Cisco Cloud ACI on AWS White Paper

      Cisco Cloud ACI on Microsoft Azure White Paper

Cisco ACI policy model

The Cisco ACI solution is built around a comprehensive policy model that manages the entire fabric, including the infrastructure, authentication, security, services, applications, and diagnostics. A set of logical constructs, such as Virtual Routing and Forwarding (VRF) tables, bridge domains, Endpoint Groups (EPGs), Endpoint Security Group (ESGs), and contracts, define the complete operation of the fabric, including connectivity, security, and management. This document primarily uses EPGs as groups of application endpoints, though ESGs can also be used for grouping application endpoints.

At the upper level of the Cisco ACI model, tenants are network-wide administrative folders. The Cisco ACI tenancy model can be used to isolate separate organizations, such as sales and engineering, or different environments such as development, test, and production, or combinations of both. It can also be used to isolate infrastructure for different technologies or fabric users, for instance, VMware infrastructure versus OpenStack versus big data, Mesos, and so forth. The use of tenants facilitates organizing and applying security policies to the network and providing automatic correlation of statistics, events, failures, and audit data.

Cisco ACI supports thousands of tenants that are available for users. One special tenant is the “common tenant,” which can be shared across all other tenants, as the name implies. Other tenants can consume any object that exists within the common tenant. Customers that choose to use a single tenant may configure everything under the common tenant, although in general it is best to create a dedicated user tenant and keep the common for shared resources.

Cisco ACI policy-based networking and security

Cisco ACI has been designed to provide a complete abstraction of the network. As shown in Figure 3, each Cisco ACI tenant contains various network constructs:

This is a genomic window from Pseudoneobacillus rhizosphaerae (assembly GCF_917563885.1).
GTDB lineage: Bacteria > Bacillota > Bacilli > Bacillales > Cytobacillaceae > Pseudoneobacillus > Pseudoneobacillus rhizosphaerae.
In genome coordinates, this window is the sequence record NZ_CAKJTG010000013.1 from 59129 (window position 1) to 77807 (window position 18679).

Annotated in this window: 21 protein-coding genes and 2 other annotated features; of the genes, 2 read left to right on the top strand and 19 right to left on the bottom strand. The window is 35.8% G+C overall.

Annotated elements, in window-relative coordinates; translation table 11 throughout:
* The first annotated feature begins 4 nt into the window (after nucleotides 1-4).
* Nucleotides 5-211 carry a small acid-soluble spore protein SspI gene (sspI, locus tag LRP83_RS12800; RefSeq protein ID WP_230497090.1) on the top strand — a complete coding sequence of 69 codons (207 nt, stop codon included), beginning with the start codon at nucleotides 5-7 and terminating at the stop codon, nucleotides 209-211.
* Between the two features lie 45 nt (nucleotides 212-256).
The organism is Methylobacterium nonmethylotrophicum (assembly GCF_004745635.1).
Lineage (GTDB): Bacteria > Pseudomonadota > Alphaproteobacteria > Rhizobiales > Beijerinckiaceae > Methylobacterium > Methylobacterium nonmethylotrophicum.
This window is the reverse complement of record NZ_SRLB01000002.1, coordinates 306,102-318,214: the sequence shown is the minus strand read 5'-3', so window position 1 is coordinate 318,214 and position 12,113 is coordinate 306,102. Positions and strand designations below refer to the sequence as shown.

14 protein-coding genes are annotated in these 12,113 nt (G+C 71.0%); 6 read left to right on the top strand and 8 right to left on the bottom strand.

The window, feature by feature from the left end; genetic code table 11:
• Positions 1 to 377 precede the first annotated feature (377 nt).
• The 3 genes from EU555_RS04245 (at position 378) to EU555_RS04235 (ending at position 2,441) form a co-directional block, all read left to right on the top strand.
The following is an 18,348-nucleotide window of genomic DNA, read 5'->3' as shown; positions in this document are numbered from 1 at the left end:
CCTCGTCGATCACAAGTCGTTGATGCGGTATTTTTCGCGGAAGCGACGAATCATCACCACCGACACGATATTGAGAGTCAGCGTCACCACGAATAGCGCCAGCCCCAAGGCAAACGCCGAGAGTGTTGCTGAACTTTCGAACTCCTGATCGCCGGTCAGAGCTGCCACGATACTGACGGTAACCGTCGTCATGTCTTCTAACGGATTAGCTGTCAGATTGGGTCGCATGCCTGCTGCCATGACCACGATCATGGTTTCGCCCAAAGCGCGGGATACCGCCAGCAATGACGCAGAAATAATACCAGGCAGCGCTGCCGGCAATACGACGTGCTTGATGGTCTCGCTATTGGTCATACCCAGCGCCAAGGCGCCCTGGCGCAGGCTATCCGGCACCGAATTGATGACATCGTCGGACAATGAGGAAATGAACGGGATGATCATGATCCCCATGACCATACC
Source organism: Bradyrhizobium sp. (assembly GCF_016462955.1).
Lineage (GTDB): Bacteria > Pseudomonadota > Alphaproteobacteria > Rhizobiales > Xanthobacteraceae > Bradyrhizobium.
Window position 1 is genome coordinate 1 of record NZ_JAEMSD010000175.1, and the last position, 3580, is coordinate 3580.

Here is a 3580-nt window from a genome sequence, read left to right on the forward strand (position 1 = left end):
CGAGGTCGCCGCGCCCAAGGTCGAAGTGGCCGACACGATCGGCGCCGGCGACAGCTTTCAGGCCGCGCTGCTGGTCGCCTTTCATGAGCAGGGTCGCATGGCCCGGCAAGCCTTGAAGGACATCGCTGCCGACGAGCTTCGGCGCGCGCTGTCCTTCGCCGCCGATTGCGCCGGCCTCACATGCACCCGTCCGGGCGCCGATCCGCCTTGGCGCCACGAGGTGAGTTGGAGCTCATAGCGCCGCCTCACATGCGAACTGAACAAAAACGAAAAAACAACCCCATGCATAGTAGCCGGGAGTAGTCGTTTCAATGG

Layer 3 contexts known as VRF tables: These provide routing isolation and enable running overlapping address spaces between tenants, or even within a single tenant, and can contain one or more bridge domains.

      Layer 2 flooding domains, called bridge domains: These provide scoping for Layer 2 flooding. Bridge domains belong to a particular VRF table and can contain one or more subnets.

      External bridged or routed networks: These are referred to as L2Out or L3Out interfaces and connect to other networks, such as legacy spanning-tree or Cisco FabricPath networks, or simply to data center routers.

Cisco ACI tenancy model

Figure 3.            

Cisco ACI tenancy model

The Cisco ACI tenancy model facilitates the administrative boundaries of all network infrastructure. Objects in the common tenant can be consumed by any tenant. For instance, in Figure 3, Production and Testing share the same VRF tables and bridge domains from the common tenant.

Figure 4 provides a snapshot of the tenant Networking constructs from the APIC GUI, showing how the VRF tables and bridge domains are independent of the topology and can be used to provide connectivity across a number of workloads, including vSphere, Hyper-V, OpenStack, bare metal, and IP storage solutions.

Flexibility of the Cisco ACI networking model

Figure 4.            

Flexibility of the Cisco ACI networking model